Women’s income development slows markedly at family formation age
Employees’ insured earnings in Finland vary significantly by age and gender. Earnings are lowest among women who have recently joined the labour market and highest among men aged 40. It seems that family formation affects the development of women’s earnings in particular.
In 2019, employees’ monthly insured earnings averaged over 3,000 euros, while the median was just under 2,800 euros. These figures come from the newly published statistics on Earnings-related Pension Recipients in Finland. Insured earnings include wages and salaries from irregular and part-time employment.
Men’s average monthly insured earnings (€3,400) were 800 euros or almost one third higher than women’s (€2,700). The marked gender difference cuts across all income deciles and grows wider with higher earnings.
For women, the earnings threshold for the highest income decile is 4,400 euros a month. The corresponding threshold for men is 5,800 euros.
Earnings peak at age 40–50
Earnings are lowest among young women (17–30) who have recently joined the labour market, averaging around 1,700 euros a month. The highest earnings are recorded for men aged 40–50: on average they earn 4,300 euros a month.
Men’s average earnings rise steadily from age 17 through to age 40. They peak at age 44 at an average of 4,300 euros a month. Their income then plateaus and begins to slowly decline after age 50.
Women’s earnings climb steadily up until age 30. It is at this, the family formation age that the gender pay gap is torn open. Women stay at home to look after the children, while men continue to pursue their careers.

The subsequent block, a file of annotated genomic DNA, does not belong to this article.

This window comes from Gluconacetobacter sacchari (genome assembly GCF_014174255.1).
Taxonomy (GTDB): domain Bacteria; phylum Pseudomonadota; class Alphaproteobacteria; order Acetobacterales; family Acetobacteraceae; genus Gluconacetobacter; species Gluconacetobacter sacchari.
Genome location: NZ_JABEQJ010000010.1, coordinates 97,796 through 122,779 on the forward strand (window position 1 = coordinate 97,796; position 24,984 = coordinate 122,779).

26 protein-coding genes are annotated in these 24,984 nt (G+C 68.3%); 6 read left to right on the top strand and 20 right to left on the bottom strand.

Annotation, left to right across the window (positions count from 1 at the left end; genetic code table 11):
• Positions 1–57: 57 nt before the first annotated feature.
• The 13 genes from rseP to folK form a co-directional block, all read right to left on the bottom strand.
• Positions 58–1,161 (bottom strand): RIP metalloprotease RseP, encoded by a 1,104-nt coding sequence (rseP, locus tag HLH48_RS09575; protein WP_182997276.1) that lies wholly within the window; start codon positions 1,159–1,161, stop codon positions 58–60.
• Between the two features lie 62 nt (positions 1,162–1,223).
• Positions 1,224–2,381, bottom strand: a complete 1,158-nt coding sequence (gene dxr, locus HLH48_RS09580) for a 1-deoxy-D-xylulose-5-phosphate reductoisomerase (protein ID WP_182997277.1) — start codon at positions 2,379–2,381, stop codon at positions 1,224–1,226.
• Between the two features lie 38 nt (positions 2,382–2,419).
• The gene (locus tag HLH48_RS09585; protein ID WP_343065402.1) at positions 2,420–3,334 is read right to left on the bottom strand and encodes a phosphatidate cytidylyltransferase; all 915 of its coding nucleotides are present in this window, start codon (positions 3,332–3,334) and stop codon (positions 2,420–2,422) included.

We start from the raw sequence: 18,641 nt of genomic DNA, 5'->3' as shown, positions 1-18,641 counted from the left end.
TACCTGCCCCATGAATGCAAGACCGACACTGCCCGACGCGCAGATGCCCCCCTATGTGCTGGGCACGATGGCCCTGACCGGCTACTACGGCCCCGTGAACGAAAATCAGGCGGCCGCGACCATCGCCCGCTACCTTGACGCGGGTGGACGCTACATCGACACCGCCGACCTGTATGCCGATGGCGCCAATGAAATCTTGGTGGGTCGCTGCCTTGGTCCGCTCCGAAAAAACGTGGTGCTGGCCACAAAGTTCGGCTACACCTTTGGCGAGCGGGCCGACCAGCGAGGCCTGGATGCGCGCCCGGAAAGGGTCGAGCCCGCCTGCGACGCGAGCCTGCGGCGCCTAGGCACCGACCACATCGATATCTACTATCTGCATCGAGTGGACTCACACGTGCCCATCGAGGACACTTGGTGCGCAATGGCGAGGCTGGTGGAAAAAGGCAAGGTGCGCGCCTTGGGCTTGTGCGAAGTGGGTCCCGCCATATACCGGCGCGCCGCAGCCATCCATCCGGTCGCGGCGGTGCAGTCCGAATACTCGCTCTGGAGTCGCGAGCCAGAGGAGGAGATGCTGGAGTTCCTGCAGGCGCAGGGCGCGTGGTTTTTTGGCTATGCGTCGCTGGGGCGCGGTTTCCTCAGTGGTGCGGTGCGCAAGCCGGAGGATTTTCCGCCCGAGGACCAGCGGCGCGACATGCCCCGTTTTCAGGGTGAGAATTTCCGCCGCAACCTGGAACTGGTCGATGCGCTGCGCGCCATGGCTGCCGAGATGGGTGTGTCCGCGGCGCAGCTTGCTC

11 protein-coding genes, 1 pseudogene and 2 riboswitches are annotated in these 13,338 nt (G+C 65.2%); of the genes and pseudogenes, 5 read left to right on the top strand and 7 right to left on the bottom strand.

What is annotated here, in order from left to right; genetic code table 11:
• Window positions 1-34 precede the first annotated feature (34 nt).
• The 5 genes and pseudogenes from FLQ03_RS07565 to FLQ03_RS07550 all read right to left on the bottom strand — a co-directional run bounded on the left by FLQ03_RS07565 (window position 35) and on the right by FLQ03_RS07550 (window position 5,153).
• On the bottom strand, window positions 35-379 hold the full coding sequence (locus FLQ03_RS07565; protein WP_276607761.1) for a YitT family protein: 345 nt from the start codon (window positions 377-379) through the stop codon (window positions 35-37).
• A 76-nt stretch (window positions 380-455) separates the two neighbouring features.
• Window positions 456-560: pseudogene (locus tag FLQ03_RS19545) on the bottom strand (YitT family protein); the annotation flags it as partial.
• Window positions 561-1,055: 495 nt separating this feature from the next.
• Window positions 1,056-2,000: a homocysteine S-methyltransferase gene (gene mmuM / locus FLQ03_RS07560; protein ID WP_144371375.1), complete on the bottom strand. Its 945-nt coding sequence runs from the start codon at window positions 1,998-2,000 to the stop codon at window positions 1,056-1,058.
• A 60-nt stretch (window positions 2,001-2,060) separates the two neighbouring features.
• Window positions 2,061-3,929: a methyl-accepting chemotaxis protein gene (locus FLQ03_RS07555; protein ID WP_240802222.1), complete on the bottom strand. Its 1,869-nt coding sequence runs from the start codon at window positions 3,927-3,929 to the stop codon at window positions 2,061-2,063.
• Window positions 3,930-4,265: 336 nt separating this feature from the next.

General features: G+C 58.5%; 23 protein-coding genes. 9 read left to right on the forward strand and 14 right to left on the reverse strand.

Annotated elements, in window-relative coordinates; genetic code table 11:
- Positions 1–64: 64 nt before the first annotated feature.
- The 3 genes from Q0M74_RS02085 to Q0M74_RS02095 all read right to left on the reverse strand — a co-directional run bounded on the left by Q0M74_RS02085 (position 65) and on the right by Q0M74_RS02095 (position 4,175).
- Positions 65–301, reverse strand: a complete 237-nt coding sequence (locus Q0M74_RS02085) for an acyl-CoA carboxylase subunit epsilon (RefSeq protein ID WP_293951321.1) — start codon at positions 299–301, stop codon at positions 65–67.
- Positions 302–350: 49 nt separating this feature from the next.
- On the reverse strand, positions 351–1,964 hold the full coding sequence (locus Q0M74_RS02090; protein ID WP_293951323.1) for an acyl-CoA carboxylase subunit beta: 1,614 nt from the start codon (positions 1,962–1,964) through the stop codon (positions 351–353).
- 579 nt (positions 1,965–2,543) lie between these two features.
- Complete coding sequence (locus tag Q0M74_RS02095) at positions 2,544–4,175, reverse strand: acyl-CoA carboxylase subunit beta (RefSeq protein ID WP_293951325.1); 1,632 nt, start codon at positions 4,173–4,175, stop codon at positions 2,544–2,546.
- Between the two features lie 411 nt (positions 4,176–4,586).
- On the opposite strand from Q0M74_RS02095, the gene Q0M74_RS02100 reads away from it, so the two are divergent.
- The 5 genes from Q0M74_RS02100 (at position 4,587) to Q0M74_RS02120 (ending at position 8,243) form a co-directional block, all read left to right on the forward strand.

Women’s earnings return to growth after age 35, but the gender pay gap never closes. Women’s earnings are at their highest at age 48, averaging around 3,300 euros a month.
“Family formation appears to have a greater impact on women’s labour market careers. The first years after childbirth reduce women’s working hours and their earned income. When the children grow up, mothers can get back to building their careers and their earnings begin to rise,” says Finnish Centre for Pensions development manager Jari Kannisto.
Earnings modest in female-dominated municipal sector
The gender pay gap is explained by the heavily segregated labour market. Women outnumber men in health and social care jobs in the municipal sector, where average earnings are lower than in the private sector and in state jobs.
The monthly earnings of municipal employees averaged 2,600 euros, 300 euros less than in the private sector. Employees in the state sector had the highest income: they earned on average 3,400 euros a month.
Temporary and part-time employment is more common among women than men, which is also reflected in earnings statistics.
“Among the factors contributing to income differentials are qualifications, number of working hours and occupation. The employee age structure also varies from branch to branch. Government officials, for example, are highly educated and have extensive work experience,” Kannisto explains.
At year-end 2019 the earnings-related pension scheme covered a total of 3.8 million persons under age 69, 2.4 million of whom were employed.
Statistics on persons insured for an earnings-related pension include irregular employment
Finnish Centre for Pension statistics are based on employees’ insured earnings. They include all employment insured for earnings-related pensions, including temporary or part-time irregular employment.
According to Statistics Finland’s Structure of Earnings statistics, the average monthly earnings of all full-time wage and salary earners in 2019 were 3,500 euros. The median was 3,100 euros.
All earnings figures reported here are gross values and include employee pension contributions. Earnings from self-employment are not included.